When two Australian physician-researchers first suggested that ulcers might be caused by a stomach bug, the medical establishment scoffed.
For decades, doctors had believed that emotional stress prompted the stomach to churn out acid to the point that it literally ate a hole in the stomach lining. Doctors treated the resulting ulcers with antacids and even psychotherapy to help sufferers relax.
Gastroenterologist Barry J. Marshall, MD, and pathologist J. Robin Warren, MD, speculated that a bacterium, later named Helicobacterpylori, or H. pylori, was the real culprit.
In 1984, they published their H. pylori report in the British medical journal The Lancet. The two doctors won the 2005 Nobel Prize in Physiology or Medicine for their discovery.
To learn more about ulcers, we interviewed Dr. Marshall shortly after he won the Nobel Prize…
• What made you persist in an area of research that contradicted conventional medical treatments?
After Dr. Warren completed research showing that about half of the patients who underwent stomach biopsies had bacteria that created inflammation in the stomach lining, it was natural for us to continue investigating the role that the bacteria was playing.
Once the connection with ulcers was made, we saw that antibiotics cured 92% of patients no matter how severe their disease. In fact, we found such a high cure rate versus no “cures” in the standard treatment group that we only needed to treat a small number of patients from the standard group to convince ourselves that we were correct.
• How do you think you’re winning the Nobel Prize for research on H. pylori will affect ulcer treatment?
Very conservative doctors who do not ordinarily look for H. pylori now may be forced to do so, because their patients may have read about our research in news reports on the Nobel Prize.
• Why do some individuals with H. pylori develop ulcers and others don’t?
You catch H. pylori from family members or contaminated water in developing countries.
For an ulcer to develop, the patient must be able to produce high levels of stomach acid. When H. pylori are present, infection-fighting white blood cells attack the bacteria. In doing this, the cells damage the stomach lining, causing inflammation (gastritis) and, years later, an ulcer. Because H. pylori bacteria produce varying levels of toxins, some do not damage the stomach wall enough to cause an ulcer.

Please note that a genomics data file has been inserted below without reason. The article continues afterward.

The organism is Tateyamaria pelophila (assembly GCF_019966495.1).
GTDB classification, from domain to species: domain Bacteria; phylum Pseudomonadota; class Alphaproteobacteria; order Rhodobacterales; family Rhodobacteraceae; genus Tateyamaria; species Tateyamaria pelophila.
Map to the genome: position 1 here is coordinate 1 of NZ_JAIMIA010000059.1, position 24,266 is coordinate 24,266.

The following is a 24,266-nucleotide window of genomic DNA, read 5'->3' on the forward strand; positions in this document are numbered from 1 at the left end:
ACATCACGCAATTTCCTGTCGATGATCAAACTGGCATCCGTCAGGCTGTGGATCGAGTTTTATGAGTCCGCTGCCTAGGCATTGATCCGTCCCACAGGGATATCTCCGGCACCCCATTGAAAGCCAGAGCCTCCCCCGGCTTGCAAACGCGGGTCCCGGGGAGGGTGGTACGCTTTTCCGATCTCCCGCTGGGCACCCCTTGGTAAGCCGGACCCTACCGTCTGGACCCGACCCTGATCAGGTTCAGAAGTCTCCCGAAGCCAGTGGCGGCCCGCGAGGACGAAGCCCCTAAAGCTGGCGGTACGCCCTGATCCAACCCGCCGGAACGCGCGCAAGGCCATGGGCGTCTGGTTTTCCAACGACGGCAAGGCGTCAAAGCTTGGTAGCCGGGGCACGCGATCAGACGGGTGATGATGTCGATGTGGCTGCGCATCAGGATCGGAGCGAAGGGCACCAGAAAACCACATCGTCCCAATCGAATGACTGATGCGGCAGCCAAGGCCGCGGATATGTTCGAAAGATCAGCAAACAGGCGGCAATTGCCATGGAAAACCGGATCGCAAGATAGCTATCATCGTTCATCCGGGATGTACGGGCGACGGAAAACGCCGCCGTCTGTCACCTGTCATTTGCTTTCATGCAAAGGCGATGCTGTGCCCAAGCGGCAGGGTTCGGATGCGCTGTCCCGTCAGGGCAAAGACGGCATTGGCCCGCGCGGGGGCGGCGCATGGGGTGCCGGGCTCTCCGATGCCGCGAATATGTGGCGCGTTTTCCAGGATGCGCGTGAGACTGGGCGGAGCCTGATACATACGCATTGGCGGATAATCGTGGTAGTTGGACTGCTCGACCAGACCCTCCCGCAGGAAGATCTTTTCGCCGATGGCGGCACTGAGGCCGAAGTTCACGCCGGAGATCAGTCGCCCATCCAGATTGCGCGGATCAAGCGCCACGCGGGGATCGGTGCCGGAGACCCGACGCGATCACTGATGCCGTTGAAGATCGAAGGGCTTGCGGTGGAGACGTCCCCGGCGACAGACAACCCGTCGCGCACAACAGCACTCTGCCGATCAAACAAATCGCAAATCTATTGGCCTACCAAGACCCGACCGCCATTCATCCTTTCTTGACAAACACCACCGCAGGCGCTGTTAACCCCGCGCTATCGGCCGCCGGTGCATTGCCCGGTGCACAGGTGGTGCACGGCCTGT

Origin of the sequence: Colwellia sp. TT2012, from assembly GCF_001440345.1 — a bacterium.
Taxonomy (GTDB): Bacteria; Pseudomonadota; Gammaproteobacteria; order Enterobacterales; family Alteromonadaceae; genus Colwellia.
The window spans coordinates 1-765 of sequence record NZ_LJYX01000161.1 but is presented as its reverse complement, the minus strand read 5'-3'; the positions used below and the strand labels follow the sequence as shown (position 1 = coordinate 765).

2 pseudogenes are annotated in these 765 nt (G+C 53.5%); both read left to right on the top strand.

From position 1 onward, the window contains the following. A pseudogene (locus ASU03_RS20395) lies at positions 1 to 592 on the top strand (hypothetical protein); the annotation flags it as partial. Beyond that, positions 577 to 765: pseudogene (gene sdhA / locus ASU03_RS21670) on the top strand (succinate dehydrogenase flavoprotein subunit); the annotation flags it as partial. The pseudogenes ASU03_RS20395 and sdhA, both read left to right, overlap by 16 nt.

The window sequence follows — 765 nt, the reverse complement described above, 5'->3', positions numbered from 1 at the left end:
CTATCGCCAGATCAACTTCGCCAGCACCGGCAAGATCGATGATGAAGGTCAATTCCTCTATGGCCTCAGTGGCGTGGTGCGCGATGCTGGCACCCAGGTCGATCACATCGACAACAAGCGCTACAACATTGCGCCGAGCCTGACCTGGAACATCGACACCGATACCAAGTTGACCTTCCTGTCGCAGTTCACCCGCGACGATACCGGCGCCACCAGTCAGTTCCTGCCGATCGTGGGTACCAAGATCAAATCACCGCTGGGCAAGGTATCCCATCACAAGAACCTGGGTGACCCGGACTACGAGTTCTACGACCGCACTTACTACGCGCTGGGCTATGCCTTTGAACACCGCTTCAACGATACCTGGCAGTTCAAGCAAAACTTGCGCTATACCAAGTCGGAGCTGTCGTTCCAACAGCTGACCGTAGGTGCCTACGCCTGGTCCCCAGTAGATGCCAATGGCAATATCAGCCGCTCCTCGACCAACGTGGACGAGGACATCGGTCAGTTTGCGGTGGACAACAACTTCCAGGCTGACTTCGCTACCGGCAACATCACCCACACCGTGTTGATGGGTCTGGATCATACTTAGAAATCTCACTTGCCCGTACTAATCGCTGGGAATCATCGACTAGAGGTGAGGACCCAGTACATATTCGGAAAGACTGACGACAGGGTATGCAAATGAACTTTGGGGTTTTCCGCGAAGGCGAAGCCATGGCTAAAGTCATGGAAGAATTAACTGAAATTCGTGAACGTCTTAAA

• Aren’t some ulcers caused by the use of stomach-irritating painkillers?
Yes. Aside from H. pylori, many aspirin-type drugs, called non-steroidal anti-inflammatory drugs (NSAIDs), usually taken for arthritis, can lead to ulcers. Approximately 40% of ulcers result from NSAID use. The remainder is due to H. pylori.
• Does H. pylori ever cause anything more serious than an ulcer?
Yes. The inflammation produced by H. pylori also can lead to stomach cancer.
• Who should be tested for H. pylori?
Anyone with stomach symptoms, such as pain or burning in the upper stomach, nausea or vomiting. Also, if you have a family history of stomach cancer in a parent or sibling you should be tested. The test itself involves drawing a blood sample to test for antibodies or a breath test.
• If a person tests positive for H. pylori, what’s the best treatment?
The best treatment is acid reduction with proton-pump inhibitors, such as esomeprazole (Nexium), pantoprazole (Protonix) or rabeprazole (AcipHex) combined with an effective antibiotic. Usually taking an antibiotic, such as clarithromycin (Biaxin) with amoxicillin (Amoxil), for 10 to 14 days will work.
• Does eliminating the bacterium pose any risks?
No. However, paradoxically, H. pylori do lower stomach acid levels in some people. In these people, H. pylori protect them somewhat against acid-stimulated diseases in the esophagus, such as gastro esophageal reflux disease (GERD), and, as a result, esophageal cancer. That’s because stomach acid leaking up into the esophagus increases cancer risk in that location. However, this should not stop us from treating H. pylori, because both the bacteria and GERD are easily treatable.
• Some studies have shown that cranberry juice may help fight ulcers. Is this an important discovery?
It is likely that many food products do inhibit H. pylori and, as a result, help ulcers heal. In most cases, however, the effect is not very strong.
• What areas of research do you think hold the most promise for a cure or new treatment for disease?
Many aspects of H. pylori colonization still are not understood. For example, at least 30% of H. pylori genes have no known purpose. Deciphering these genes will provide important insights into the functioning of the gastrointestinal system. My lab at the University of Western Australia is performing molecular studies to discover new useful genes in our H. pylori strains.
• Did you or Dr. Warren have any idea that you might win the Nobel Prize?
We knew immediately that we had made an important discovery. In such an under populated area as Western Australia, however, we could not imagine how many millions of people would benefit. We dreamed of winning the Nobel Prize but always thought that other recipients over the years were worthy laureates.